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As we say goodbye to 2011


There was no better way for me to have ushered in the Christmas Season than to have taken in the New Kingstown Chorale’s 2011 Christmas special “Let Heaven and Nature Sing.” As was to be expected the Chorale did not disappoint. They were up to their usual high standard, with some persons suggesting that this year’s performance would have rated among their best. They were graced again this year with Sean Sutherland, who came back for the occasion.{{more}} Sean, apart from joining Donna Clarke with the accompaniment, did some piano selections with his usual grace and finesse, making the piano do the talking. Addison Stoddard and Andrea Gaymes, who were both overseas, came home to lend their voices to the Chorale’s spectacular. In fact, Andrea came in just a day or two before after having written her last University exam. Their vocal duet was well received as their voices blended beautifully. The La Gracia dancers are always a joy to look at as they continue to be refreshing. Steelpan was part of the evening’s programme, with representatives of Starlift doing a Kingsley ‘Hero’ Roberts’ arrangement. The Chorale has also continued to give exposure to the youth with Dynamic Choral Voices doing two pieces, including Parang Medley, with CP Hall’s ‘Give a little something/Ah love me Christmas’. Shurneil Cruickshank, who is a new voice to the Chorale, was splendid; solos by Crystal Allen, Dominic Adams and John Horne added their part to an enjoyable evening. Of course, the familiar faces were there, with everything being put together by the aplomb, skill and professionalism of Musical Director Jeanne Horne. I left Peace Mo feeling that the Christmas Season had begun.(By the way, something needs to be done about the exit from the Peace Memorial Hall. Patrons attending shows there feel almost trapped as they slowly make their way out of the lone usable exit, hoping that there will be nothing that will cause a stampede.)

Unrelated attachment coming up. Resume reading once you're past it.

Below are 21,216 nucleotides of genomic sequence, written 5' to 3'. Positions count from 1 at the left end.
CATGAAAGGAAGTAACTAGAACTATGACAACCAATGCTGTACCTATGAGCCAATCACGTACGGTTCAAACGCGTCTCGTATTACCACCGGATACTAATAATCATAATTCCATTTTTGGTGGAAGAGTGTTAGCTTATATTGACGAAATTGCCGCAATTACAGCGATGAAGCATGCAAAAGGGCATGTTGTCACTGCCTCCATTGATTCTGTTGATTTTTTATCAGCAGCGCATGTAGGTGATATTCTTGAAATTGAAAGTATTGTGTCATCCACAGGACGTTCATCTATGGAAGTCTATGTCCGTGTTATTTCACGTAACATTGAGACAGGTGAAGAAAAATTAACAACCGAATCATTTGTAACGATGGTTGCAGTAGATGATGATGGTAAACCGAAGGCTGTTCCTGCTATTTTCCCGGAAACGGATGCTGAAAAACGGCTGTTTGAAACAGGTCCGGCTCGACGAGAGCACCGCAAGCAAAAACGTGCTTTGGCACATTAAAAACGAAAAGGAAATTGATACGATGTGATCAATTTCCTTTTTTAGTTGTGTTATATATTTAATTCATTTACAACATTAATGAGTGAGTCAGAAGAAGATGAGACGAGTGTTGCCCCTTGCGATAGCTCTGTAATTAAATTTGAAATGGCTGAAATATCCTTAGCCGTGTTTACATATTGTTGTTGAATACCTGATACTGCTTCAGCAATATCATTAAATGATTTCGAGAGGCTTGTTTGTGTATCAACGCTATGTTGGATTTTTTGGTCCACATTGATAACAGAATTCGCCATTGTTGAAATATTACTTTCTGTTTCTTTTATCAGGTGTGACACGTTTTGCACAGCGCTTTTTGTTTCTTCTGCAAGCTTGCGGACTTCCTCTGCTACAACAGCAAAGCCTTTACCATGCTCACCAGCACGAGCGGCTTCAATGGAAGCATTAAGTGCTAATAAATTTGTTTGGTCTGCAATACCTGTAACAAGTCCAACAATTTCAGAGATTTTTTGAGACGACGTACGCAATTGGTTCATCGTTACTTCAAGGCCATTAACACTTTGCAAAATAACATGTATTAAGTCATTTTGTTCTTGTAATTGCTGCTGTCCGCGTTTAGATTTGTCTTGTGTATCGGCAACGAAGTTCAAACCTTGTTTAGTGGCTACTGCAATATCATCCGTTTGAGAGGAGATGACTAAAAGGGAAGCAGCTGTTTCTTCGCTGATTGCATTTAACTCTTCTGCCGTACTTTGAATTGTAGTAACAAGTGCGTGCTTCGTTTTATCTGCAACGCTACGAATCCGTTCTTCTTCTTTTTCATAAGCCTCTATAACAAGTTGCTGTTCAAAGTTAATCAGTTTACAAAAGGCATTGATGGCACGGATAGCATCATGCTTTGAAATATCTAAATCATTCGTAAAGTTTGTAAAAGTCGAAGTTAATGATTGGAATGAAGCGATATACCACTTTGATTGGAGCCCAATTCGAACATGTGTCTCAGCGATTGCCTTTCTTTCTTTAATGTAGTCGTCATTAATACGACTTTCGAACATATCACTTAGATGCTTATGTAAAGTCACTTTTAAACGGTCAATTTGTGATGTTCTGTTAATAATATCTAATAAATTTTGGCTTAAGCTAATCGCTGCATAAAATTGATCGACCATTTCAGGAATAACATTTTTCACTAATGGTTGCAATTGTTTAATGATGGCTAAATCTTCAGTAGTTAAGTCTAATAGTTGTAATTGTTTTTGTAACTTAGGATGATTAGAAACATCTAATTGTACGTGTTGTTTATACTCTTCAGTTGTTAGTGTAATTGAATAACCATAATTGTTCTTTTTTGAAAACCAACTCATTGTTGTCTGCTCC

The good old days

I made my way from Kingstown to Barrouallie at about 5:00 pm on Christmas Day and was struck by the empty streets. In the past, particularly in the country areas, after enjoying their Christmas dinner and family companionship, it was usual to see persons gathering on the streets, some of them admittedly inebriated. There were few vehicles on the road at that time, this year, at least between Kingstown and Barrouallie. These are different times, and with television at home to look at, and with the economic situation becoming a state of worry to many people, it is understandable if we see changes in the manner in which people spend their Christmas.

There are some of us who hold on to the concept of the good, old days which we fail to realise might have been good only for some. In any event, as the years go by, one can expect changes as persons respond to different stimuli in the physical and social environment. Very often, we hold on to things which we consider to be part of our cultural heritage, forgetting that some of the things which we did in the past and continue to do today came about because of certain features in the environment. Once those features change, our practices also change as they adapt to new influences. We have also to realise that we did things in the past which today we need to reject because of their detrimental impact on the environment or on our health or because they are out of place in today’s environment. On another note, which has to do with the revival of cultural practices and maintaining aspects of our cultural and historical legacies, there is a particular matter that I must take this opportunity to comment on. This has to do with the revival of the Garifuna language. Some people have been calling for the revival of the language which our original inhabitants used and which is now lost to us as Vincentians. If persons want to learn the language out of curiosity, there is nothing wrong with that, but to make an attempt to get it into schools as some persons were suggesting is bordering on the absurd. Language is a living thing and its attraction will depend on our ability to use it to communicate. If we were to bring persons from Central America where descendants of the Garifuna people live to begin to teach the language to Vincentians they are not going to be teaching the language as it was spoken here. It would have undergone a number of changes having blended with the other languages spoken in that area. My main point, however, is that there is little to make it attractive to young persons in an environment where we have completely lost that original language.

The Christian Council’s Message

The Christian Council in this year’s Christmas Message has once more placed some emphasis on the divisions within our society. It states: “As a society, we have tolerated division; some of us have promoted it actively… This national pastime is destroying our nation. We have serious challenges facing us that require all of us working together…” It identifies some of the scourges that are destroying our country. This is something that certainly needs to be emphasized. The question is how do we begin to overcome this problem? It is my view that changes to our political culture and environment are necessary and that this is where the Christian Council needs to focus its effort. Just speaking about it is not going to get it resolved. Some action is needed or the Council will be repeating this again next year.

Dr Adrian Fraser is a social commentator and historian.